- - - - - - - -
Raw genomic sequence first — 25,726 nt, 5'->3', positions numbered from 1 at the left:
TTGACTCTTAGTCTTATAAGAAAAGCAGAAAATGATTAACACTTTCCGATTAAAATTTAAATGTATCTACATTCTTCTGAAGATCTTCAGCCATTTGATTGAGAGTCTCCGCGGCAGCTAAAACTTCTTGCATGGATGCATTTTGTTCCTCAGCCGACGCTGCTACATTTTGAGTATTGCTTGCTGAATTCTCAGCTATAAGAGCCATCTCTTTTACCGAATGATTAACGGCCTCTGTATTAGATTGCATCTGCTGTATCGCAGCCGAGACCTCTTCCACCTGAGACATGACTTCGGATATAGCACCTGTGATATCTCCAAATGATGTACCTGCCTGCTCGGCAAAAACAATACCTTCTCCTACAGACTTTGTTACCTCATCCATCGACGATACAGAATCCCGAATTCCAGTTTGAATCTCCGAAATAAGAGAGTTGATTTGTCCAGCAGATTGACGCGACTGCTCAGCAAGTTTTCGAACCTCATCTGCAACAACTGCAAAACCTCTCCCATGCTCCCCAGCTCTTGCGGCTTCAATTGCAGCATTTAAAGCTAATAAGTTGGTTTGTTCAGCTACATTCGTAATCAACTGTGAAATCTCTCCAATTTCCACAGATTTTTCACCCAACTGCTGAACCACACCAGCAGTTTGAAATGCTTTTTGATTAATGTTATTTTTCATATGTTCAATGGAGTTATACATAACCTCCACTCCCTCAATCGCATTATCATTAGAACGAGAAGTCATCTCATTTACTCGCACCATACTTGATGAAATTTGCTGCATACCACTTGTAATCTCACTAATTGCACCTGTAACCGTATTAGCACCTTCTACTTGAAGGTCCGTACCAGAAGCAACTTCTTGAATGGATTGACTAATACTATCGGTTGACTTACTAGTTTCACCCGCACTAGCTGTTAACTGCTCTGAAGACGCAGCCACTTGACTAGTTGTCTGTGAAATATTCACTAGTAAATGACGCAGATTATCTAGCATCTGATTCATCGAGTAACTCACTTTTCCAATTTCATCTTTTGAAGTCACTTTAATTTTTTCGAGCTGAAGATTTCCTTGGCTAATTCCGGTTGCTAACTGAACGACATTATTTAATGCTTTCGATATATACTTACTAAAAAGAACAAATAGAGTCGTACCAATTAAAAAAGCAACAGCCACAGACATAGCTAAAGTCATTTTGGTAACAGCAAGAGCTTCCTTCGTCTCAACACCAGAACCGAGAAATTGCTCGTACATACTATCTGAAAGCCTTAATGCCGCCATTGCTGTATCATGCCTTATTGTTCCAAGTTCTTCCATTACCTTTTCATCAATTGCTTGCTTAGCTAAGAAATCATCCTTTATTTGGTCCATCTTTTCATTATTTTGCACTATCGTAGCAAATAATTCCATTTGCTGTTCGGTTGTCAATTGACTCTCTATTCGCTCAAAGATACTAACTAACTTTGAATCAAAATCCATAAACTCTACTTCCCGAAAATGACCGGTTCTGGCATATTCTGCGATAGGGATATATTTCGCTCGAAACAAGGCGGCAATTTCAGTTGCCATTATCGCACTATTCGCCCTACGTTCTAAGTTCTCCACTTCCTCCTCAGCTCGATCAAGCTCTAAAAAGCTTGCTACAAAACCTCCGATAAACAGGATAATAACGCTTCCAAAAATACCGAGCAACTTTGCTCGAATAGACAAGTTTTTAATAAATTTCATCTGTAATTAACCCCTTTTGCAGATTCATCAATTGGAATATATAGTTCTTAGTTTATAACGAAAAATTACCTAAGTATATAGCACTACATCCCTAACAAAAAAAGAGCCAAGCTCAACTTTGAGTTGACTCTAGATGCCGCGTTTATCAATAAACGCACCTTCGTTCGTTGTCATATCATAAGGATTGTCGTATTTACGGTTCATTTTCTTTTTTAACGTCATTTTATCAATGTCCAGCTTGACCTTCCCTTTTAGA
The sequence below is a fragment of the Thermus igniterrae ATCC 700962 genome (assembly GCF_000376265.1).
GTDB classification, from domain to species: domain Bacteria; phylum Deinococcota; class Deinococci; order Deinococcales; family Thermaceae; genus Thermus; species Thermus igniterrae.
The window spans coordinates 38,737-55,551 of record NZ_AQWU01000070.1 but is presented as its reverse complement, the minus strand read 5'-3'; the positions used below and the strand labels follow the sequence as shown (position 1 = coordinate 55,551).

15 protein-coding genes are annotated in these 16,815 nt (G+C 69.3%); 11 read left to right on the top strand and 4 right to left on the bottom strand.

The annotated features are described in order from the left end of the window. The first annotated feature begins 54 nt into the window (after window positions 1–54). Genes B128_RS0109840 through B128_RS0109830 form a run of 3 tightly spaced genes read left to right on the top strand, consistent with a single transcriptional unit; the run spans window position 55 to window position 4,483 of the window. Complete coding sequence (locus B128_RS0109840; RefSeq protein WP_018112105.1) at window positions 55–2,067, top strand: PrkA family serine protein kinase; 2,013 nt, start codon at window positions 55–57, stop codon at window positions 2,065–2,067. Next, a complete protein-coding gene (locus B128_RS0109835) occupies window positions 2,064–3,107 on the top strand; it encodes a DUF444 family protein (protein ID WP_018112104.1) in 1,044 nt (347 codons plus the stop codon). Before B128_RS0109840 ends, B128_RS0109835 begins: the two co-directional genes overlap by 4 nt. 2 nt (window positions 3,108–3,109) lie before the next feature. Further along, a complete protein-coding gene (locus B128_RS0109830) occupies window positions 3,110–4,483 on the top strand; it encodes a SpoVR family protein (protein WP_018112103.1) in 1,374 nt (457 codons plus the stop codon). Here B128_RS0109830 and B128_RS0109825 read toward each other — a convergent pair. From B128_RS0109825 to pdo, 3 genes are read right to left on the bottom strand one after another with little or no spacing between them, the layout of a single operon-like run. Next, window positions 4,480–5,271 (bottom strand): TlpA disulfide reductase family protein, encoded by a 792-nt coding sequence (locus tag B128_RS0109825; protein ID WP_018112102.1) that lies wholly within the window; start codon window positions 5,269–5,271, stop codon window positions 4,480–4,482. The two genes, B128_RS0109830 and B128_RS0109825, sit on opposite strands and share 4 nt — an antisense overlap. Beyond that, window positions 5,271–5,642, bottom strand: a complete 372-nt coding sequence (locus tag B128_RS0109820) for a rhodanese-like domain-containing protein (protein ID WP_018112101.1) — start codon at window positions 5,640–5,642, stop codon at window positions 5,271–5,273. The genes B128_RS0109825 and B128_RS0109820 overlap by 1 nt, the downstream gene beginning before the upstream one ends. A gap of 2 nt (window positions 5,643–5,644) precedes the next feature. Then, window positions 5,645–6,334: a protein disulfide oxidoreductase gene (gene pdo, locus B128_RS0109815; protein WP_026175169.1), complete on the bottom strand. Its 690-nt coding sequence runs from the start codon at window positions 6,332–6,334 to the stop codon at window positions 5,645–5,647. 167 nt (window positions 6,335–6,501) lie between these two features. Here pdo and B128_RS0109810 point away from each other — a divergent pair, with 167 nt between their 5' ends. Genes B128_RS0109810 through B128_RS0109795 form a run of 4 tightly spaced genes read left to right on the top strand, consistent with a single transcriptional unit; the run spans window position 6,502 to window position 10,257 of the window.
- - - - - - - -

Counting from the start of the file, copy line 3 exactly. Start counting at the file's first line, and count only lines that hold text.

The sequence below is a fragment of the Thermus igniterrae ATCC 700962 genome (assembly GCF_000376265.1).